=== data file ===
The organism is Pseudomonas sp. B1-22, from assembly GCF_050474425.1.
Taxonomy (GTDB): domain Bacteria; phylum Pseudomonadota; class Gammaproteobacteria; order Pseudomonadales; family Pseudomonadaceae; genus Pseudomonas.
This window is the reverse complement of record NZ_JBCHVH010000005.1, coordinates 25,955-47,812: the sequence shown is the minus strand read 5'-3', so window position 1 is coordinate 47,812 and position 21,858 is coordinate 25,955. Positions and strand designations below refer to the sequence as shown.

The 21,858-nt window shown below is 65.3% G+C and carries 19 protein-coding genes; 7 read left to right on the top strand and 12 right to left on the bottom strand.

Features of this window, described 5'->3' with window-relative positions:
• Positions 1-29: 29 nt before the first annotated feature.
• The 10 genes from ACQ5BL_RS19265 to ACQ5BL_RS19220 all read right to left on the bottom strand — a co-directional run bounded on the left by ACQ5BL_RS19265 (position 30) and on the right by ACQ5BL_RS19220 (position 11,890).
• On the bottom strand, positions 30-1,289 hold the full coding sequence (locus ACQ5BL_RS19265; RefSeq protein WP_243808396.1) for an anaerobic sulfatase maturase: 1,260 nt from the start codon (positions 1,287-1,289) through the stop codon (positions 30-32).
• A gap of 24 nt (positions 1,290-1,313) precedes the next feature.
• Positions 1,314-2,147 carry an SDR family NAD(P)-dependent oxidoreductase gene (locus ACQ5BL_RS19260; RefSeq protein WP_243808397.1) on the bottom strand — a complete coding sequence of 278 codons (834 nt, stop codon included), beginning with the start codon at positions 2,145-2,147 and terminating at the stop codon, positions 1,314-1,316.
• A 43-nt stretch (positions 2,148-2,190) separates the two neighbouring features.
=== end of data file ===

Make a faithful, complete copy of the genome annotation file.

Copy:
The organism is Pseudomonas sp. B1-22, from assembly GCF_050474425.1.
Taxonomy (GTDB): domain Bacteria; phylum Pseudomonadota; class Gammaproteobacteria; order Pseudomonadales; family Pseudomonadaceae; genus Pseudomonas.
This window is the reverse complement of record NZ_JBCHVH010000005.1, coordinates 25,955-47,812: the sequence shown is the minus strand read 5'-3', so window position 1 is coordinate 47,812 and position 21,858 is coordinate 25,955. Positions and strand designations below refer to the sequence as shown.

The 21,858-nt window shown below is 65.3% G+C and carries 19 protein-coding genes; 7 read left to right on the top strand and 12 right to left on the bottom strand.

Features of this window, described 5'->3' with window-relative positions:
• Positions 1-29: 29 nt before the first annotated feature.
• The 10 genes from ACQ5BL_RS19265 to ACQ5BL_RS19220 all read right to left on the bottom strand — a co-directional run bounded on the left by ACQ5BL_RS19265 (position 30) and on the right by ACQ5BL_RS19220 (position 11,890).
• On the bottom strand, positions 30-1,289 hold the full coding sequence (locus ACQ5BL_RS19265; RefSeq protein WP_243808396.1) for an anaerobic sulfatase maturase: 1,260 nt from the start codon (positions 1,287-1,289) through the stop codon (positions 30-32).
• A gap of 24 nt (positions 1,290-1,313) precedes the next feature.
• Positions 1,314-2,147 carry an SDR family NAD(P)-dependent oxidoreductase gene (locus ACQ5BL_RS19260; RefSeq protein WP_243808397.1) on the bottom strand — a complete coding sequence of 278 codons (834 nt, stop codon included), beginning with the start codon at positions 2,145-2,147 and terminating at the stop codon, positions 1,314-1,316.
• A 43-nt stretch (positions 2,148-2,190) separates the two neighbouring features.